16. Peters, R.; Jaffe, B. Identification of Tsunami Deposits in the Geologic Record; Developing Criteria Using Recent Tsunami Deposits; U.S. Geological Survey Open-File Report 2010-1239; Pacific Coastal and Marine Science Center: Santa Cruz, CA, USA, 2010; p. 39. [Google Scholar]
  17. Dawson, A.G.; Shi, S. Tsunami deposits. Pure Appl. Geophys. 2000, 157, 875–897. [Google Scholar] [CrossRef]
  18. European Marine Observation and Data Network (EMODnet) Digital Bathymetry (DTM2018). Available online: https://sextant.ifremer.fr/record/18ff0d48-b203-4a65-94a9-5fd8b0ec35f6/ (accessed on 20 August 2018).
  19. Bradley, S.L.; Milne, G.A.; Shennan, I.; Edwards, R.J. An improved glacial isostatic adjustment model for the British Isles. J. Quat. Sci. 2011, 26, 541–552. [Google Scholar] [CrossRef]
  20. Dove, D.; Evans, D.; Lee, J.; Roberts, D.; Tappin, D.; Mellett, C.; Long, D.; Callard, L. Phased occupation and retreat of the last British-Irish Ice Sheet in the southern North Sea; geomorphic and seismostratigraphic evidence of a dynamic ice lobe. Quat. Sci. Rev. 2017, 163, 114–134. [Google Scholar] [CrossRef]
  21. Fortin, D.; Francus, P.; Gebhardt, A.C.; Hahn, A.; Kliem, P.; Lisé-Pronovost, A.; Roychowdhury, R.; Labrieg, J.; St-Ongebe, G.; The PASADO Science Team. Destructive and non-destructive density determination: Method comparison and evaluationfrom the Laguna Potrok Aike sedimentary record. Quat. Sci. Rev. 2012, 71, 147–153. [Google Scholar] [CrossRef]
  22. Chagué-Goff, C.; Szczuciński, W.; Shinozaki, T. Applications of geochemistry in tsunami research: A review. Earth-Sci. Rev. 2017, 165, 203–244. [Google Scholar] [CrossRef]
  23. Kistler, L.; Ware, R.; Smith, O.; Collins, M.; Allaby, R. A new model for ancient DNA decay based on paleogenomic meta-analysis. Nucleic Acids Res. 2017, 45, 6310–6320. [Google Scholar] [CrossRef] [PubMed]
  24. Jónsson, H.; Ginolhac, A.; Schubert, M.; Johnson, P.L.F.; Orlando, L. mapDamage2.0: Fast approximate Bayesian estimates of ancient DNA damage parameters. Bioinformatics 2013, 29, 1682–1684. [Google Scholar] [CrossRef] [PubMed]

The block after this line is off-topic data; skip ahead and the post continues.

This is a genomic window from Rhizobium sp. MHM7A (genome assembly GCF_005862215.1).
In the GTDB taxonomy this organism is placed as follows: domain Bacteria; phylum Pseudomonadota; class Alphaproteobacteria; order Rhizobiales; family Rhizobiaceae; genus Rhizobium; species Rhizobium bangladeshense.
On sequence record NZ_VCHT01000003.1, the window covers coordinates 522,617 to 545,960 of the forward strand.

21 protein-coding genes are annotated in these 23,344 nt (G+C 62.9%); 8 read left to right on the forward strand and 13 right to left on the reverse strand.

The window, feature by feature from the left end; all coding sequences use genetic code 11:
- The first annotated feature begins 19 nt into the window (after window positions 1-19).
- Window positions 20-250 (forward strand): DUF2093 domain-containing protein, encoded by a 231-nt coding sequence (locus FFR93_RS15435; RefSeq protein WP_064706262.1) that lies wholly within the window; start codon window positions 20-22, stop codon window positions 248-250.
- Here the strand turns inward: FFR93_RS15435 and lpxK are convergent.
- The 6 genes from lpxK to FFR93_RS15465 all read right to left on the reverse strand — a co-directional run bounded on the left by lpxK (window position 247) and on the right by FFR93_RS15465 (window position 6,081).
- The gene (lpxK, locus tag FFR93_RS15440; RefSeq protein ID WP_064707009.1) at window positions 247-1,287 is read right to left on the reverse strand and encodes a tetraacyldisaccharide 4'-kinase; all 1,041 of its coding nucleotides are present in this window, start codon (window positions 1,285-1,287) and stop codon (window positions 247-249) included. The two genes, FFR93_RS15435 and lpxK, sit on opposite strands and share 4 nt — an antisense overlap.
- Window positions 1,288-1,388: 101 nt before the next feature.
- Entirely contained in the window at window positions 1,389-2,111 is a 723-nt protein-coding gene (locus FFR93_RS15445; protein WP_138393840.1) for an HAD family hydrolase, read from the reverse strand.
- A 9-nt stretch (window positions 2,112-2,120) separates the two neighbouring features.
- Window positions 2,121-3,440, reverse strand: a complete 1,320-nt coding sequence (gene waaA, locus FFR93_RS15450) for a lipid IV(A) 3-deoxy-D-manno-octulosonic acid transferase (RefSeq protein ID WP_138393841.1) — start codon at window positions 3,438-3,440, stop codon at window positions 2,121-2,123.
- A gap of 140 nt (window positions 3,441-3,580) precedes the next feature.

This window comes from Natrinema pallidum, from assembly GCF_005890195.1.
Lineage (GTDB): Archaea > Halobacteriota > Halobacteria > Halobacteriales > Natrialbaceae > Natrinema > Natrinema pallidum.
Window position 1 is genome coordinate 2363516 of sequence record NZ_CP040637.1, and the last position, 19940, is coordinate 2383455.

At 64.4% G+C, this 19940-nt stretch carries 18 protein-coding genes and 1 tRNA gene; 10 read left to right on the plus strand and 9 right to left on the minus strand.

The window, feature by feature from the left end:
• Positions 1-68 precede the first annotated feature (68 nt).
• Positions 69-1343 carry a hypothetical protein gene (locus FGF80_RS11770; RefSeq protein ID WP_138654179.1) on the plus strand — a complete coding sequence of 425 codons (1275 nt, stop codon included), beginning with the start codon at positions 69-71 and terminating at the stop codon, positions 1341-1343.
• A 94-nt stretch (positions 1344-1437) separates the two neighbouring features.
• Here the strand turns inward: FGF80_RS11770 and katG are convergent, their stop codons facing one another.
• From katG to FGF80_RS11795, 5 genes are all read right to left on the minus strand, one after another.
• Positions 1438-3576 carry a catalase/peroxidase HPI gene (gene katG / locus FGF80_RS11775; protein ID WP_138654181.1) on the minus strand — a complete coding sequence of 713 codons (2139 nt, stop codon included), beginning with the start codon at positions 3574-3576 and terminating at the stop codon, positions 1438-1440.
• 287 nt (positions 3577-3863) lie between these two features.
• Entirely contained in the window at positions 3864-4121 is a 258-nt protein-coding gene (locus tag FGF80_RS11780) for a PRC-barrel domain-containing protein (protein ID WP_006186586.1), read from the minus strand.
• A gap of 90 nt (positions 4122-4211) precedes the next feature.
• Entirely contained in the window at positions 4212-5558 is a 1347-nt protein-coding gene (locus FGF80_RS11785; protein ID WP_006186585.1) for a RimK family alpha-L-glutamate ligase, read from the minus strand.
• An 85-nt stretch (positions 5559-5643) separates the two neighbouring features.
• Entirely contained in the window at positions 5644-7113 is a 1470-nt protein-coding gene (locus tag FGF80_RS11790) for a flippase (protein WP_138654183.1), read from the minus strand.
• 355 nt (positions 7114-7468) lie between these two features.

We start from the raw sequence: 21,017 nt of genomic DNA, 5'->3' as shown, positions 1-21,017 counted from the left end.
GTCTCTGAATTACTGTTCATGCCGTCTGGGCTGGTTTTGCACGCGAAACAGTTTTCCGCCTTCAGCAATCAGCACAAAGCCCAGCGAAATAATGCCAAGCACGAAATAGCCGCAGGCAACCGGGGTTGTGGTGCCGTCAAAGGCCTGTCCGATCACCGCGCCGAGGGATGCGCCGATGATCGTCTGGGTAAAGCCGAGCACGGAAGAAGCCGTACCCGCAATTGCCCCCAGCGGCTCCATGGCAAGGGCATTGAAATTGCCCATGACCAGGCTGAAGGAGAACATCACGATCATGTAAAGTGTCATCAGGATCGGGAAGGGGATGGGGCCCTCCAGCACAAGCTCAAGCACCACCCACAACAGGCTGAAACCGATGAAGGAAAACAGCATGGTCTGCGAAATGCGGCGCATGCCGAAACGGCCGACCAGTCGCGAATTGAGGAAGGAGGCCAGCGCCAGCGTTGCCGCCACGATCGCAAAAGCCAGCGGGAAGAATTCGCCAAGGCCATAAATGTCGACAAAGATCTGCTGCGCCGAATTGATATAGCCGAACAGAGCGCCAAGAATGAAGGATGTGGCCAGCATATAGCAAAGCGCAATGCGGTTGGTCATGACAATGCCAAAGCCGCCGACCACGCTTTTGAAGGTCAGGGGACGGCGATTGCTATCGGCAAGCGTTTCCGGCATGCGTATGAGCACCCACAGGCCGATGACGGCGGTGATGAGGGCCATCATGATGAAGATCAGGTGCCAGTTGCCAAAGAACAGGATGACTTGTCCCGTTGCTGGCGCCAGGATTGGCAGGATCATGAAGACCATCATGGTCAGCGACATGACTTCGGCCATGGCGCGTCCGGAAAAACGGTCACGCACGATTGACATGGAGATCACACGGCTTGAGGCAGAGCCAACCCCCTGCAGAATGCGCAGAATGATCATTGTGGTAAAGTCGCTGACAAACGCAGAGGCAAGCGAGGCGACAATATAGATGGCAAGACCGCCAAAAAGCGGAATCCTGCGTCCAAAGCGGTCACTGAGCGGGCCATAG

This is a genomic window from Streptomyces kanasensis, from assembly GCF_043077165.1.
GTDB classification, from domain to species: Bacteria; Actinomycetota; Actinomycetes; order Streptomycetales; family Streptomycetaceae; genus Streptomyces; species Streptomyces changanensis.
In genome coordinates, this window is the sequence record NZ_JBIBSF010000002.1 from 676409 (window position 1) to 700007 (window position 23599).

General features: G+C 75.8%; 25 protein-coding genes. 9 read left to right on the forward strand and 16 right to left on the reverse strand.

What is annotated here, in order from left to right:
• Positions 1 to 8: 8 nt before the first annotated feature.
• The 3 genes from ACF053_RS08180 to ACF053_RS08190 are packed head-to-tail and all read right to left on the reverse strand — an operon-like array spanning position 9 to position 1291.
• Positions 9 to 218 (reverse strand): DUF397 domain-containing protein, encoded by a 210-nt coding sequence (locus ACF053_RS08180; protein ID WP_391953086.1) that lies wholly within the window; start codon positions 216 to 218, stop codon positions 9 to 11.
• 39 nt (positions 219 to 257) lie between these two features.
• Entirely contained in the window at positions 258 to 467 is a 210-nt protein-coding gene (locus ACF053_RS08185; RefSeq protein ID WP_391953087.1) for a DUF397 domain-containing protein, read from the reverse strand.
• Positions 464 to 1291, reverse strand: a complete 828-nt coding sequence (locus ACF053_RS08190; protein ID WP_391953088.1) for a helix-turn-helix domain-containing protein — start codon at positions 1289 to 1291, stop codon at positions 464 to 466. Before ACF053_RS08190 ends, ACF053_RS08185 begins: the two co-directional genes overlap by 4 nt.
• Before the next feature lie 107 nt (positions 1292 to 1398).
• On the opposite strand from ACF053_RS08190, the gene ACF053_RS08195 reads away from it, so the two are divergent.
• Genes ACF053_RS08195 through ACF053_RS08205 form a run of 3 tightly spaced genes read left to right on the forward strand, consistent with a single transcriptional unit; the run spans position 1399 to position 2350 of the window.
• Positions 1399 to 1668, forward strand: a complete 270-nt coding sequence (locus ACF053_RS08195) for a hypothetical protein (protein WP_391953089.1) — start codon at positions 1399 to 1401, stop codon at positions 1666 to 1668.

25. Willerslev, E.; Cappellini, E.; Boomsma, W.; Nielsen, R.; Hebsgaard, M.B.; Brand, T.B.; Hofreiter, M.; Bunce, M.; Poinar, H.N.; Dahl-Jensen, D.; et al. Ancient Biomolecules from Deep Ice Cores Reveal a Forested Southern Greenland. Science 2007, 317, 111–114. [Google Scholar] [CrossRef] [PubMed]
  26. Wagner, B.; Bennike, O.; Klug, M.; Cremer, H. First indication of Storegga tsunami deposits from East Greenland. J. Quat. Sci. 2006, 22, 321–325. [Google Scholar] [CrossRef]
  27. Didenkulova, I.; Pelinovsky, E. Runup of tsunami waves in U-shaped bays. Pure Appl. Geophys. 2010, 168, 1239–1249. [Google Scholar] [CrossRef]
  28. Bondevik, S.; Svendsen, J.I.; Mangerud, J. Tsunami sedimentary facies deposited by the Storegga tsunami in shallow marine basins and coastal lakes, western Norway. Sedimentology 1997, 44, 1115–1131. [Google Scholar] [CrossRef]
Figure 1. The North Sea, Storegga underwater landslide event run-out, associated deposit locations and core ELF001A. Location of deposits associated with Storegga slip follow data in summarized [8].
Figure 1. The North Sea, Storegga underwater landslide event run-out, associated deposit locations and core ELF001A. Location of deposits associated with Storegga slip follow data in summarized [8].
Geosciences 10 00270 g001
Figure 2. Geormorphological reconstruction of the palaeolandscape off the east coast of England c. 8.2 ka cal BP. Above: Present coast of East England (grey) with offshore area showing the coastline reconstruction at approximately 8.2 ka cal BP, position of moraine ridge (after Dove et al. [20]), location of core and seismic line example. Below: 2D seismic line acquired through core location showing major reflection horizons, base surface and the major erosional boundary identified as a regional event.
Figure 2. Geormorphological reconstruction of the palaeolandscape off the east coast of England c. 8.2 ka cal BP. Above: Present coast of East England (grey) with offshore area showing the coastline reconstruction at approximately 8.2 ka cal BP, position of moraine ridge (after Dove et al. [20]), location of core and seismic line example. Below: 2D seismic line acquired through core location showing major reflection horizons, base surface and the major erosional boundary identified as a regional event.
Geosciences 10 00270 g002
Figure 3. Geochemical analysis of vibrocore ELF001A. A: Organic chemistry profile. Carbon Preference Index (CPI) is an indicator of marine or terrestrial environments. N-alkane proxy ration (Paq) distinguishes emergent and submerged aquatic plants. Natural alkanes ratio (NAR) distinguishes n-alkanes from natural oil sources from other sources such as higher plants. B. Optical stimulation luminescence (OSL). C. Chemostratigraphy based on chemical proxies for shell (Sr), Clay (Rb), Quartz grain size (Quartz/Clay; Si/Rb) and terrestrial material (Detrital zircons; Zr) D. Palaeomagnetism profile.